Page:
Sweat it! The activewear brands worth working out in
Live The Process, lululemon x Roksanda and Nagnata are bringing a ready-to-wear sensibility to essential workout wear
It-workouts come and go – from strength classes inspired by animal motions to aerial fitness schools – but stylish, technical performance and activewear should stand the test of time. Whether you’re flying high on a trapeze or hopping in the form of a frog, we present three brands bringing a ready-to-wear sensibility to sportswear, perfect for bagging your personal best.
Live The Process
In 2010, fashion PR Robyn Berkley took a year out from the mania of Manhattan, swapping its bustling streets for the beaches of Bali, where she trained as a yoga practitioner. There, inspired by her training as a dancer and gymnast, and her fascination with performance wear which was technical, but also bridged the gap between gym gear and a wardrobe staple, Berkley conceived the activewear label Live The Process. ‘There was nothing celebrating elegance and femininity,’ Berkley says of the aesthetic of the brand, co-founded with Jared Vere. Its first off-duty ballet dancer-inspired collection featured bodysuits and high-waisted leggings, in breathable, moisture-wicking, durable and body moulding fabrics that took two years to develop. Every piece is made in America.
For A/W 2019, think knitted crop tops, cut-out leotards and skinny flared trousers, layered with balletic ribbed cardigans and A-line skirts in retro, colour-blocked hues of claret, cream and tan. ‘We focused on the concept of radiant gems,’ Berkley explains of the tones. ‘Ruby is symbolic of nobility and divine creativity…Tigers Eye, our accent colour, increases vitality’. Machine washable knitwear provides exercisers with post-workout warmers and high performing seamless styles are 3D printed. ‘It was nine years ago when I closed my eyes during meditation in Bali wondering what to do next,’ Berkley enthuses. ‘And here we are today!’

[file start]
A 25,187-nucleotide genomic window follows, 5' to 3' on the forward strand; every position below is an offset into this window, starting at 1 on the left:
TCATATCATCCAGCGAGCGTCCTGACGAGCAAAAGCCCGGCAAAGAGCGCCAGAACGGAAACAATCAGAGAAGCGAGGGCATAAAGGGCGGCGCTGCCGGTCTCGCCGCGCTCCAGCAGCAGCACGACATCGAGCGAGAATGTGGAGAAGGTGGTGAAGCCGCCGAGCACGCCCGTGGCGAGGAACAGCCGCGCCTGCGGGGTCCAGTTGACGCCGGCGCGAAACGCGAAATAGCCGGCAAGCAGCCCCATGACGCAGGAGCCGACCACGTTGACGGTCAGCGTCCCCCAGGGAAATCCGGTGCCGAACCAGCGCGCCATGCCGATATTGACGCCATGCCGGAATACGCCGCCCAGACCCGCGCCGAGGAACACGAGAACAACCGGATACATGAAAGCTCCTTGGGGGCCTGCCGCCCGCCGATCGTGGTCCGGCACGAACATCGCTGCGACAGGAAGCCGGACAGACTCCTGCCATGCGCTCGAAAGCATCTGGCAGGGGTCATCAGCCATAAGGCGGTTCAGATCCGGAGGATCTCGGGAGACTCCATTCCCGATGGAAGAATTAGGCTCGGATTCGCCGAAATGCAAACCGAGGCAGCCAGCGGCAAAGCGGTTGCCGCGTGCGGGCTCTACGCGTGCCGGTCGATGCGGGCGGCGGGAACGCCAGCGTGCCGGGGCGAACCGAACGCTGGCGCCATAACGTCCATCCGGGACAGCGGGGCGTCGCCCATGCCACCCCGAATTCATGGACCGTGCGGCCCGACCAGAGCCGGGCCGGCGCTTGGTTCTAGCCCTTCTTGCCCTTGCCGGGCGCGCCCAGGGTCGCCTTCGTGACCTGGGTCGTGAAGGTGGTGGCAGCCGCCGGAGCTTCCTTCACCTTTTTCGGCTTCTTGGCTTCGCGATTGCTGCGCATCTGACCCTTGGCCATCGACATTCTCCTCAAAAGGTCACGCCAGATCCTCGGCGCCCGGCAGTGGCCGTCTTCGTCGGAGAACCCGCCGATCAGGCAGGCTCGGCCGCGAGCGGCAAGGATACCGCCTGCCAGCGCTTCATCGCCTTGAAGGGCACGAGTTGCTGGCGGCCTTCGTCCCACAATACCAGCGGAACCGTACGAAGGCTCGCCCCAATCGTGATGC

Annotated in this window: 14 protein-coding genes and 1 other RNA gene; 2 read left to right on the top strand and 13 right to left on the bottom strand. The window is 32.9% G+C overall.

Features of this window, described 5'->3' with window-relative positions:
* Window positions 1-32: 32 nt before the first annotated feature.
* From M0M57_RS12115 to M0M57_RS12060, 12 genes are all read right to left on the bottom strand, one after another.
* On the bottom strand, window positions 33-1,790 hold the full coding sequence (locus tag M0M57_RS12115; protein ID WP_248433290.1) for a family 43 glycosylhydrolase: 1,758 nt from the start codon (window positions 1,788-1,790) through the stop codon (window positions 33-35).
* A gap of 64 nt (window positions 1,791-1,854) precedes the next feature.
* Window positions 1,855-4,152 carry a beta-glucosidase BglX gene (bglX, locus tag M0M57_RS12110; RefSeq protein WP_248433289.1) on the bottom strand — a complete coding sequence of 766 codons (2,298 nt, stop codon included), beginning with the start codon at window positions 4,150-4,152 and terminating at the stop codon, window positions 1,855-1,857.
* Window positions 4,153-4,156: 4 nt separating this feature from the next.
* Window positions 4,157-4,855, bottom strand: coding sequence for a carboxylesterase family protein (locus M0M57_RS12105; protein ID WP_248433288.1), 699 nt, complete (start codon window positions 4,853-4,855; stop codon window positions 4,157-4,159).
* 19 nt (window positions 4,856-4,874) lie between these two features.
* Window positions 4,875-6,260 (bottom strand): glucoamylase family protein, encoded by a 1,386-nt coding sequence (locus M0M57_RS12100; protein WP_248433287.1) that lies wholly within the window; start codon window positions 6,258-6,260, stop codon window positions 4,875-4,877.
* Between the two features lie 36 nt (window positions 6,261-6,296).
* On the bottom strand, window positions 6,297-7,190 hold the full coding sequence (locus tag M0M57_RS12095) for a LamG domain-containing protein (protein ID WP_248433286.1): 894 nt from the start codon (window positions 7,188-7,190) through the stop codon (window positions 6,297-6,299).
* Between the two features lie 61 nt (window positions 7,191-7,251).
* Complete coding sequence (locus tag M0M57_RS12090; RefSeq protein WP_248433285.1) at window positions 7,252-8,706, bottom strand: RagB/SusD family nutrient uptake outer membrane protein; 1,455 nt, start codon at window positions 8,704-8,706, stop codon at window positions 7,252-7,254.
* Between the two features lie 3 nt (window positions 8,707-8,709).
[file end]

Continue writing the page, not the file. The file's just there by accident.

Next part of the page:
lululemon x Roksanda
For S/S 2020, Roksanda Ilinčić imbued her idiosyncractic colour-blocked eveningwear with an easy daytime elegance, pairing flowing gowns with sherbert yellow parkas and crushed metal yarn taffeta skirts with sweatshirts. Now the London-based designer has moved one step further into feel good, performance enhancing pieces with her collaboration with Canadian athletic label lululemon.
‘Now more than ever, women are focused on pushing boundaries. They’re looking for product that enhances the balance of style and function,’ Ilinčić says of the 16-piece collection, which features sleeping bag coats, bell sleeve jackets, leggings and quilted gym bags in mauve, tangerine and turquoise, topped off with intrepid hiking ropes. ‘They’re [women] looking for product that enhances the balance of style and function. lululemon’s codes mean each product has a strong sense of function—ultimately the wellbeing of the wearer.’
lululemon has collaborated with a host of fitness companies including SoulCycle and Barry’s Bootcamp, but this marks the label’s first luxury partnership. ‘We’re innovating in touch, temperature and movement through our proprietary technical fabrics, features including reflective details and packability,’ says Audrey Reilly, SVP, women’s design at lululemon. ‘Roksanda has a magical hand with colour and innately understands shape and volume. We were intrigued with the idea of understanding how to marry her brand codes with lululemon’s functionality.’
‘My moodboard is an ongoing myriad of vintage fabric swatches and wool knit swimsuits from the 1920s through to the 60s like Rudi Gernreich pieces, mixed in with 90s fashion campaigns from Jil Sander and Alaïa to Sports Illustrated covers,’ says Laura-May Gibbs, co-founder of Australian activewear label Nagnata. For its Movemenet 004 collection, this means retro cropped sweaters, cycle shorts and spaghetti strap dresses in knitted checks, textural plaids and houndstooth jacquards in tropic green, neon pink and high alert red.
Gibbs and her sister Laura launched their sustainability-focused knitwear-focused label in 2017. Its core seamless collection is constructed from a super fine wool and Tencel blend, using Australian Merino – a natural, biodegradable and renewable fiber. ‘People don’t necessarily associate merino wool with sports but if you use the yarn in the right way it is incredible,’ Gibbs explains. The brand also adopt a zero-yarn waste approach, where pieces are constructed to shape using a flat-bed knitted technique, which eliminates excess fabric wastage.
‘It’s important to keep synthetics away from your skin, especially in your yoga or sports practice when your pores are wide open,’ Gibbs says. For autumn Nagnata have developed an elastic and soft knit construction of superfine Merino Wool wrapped around a high-stretch filament yarn, where only natural fibres touch the skin. ‘Our brand concept is based around studio-to-street style,’ she adds of the label’s new sensual dress shape. ‘Growing up I would go from yoga in the morning to work, then the beach for a swim after work and out for dinner, all without going home to dress.’ §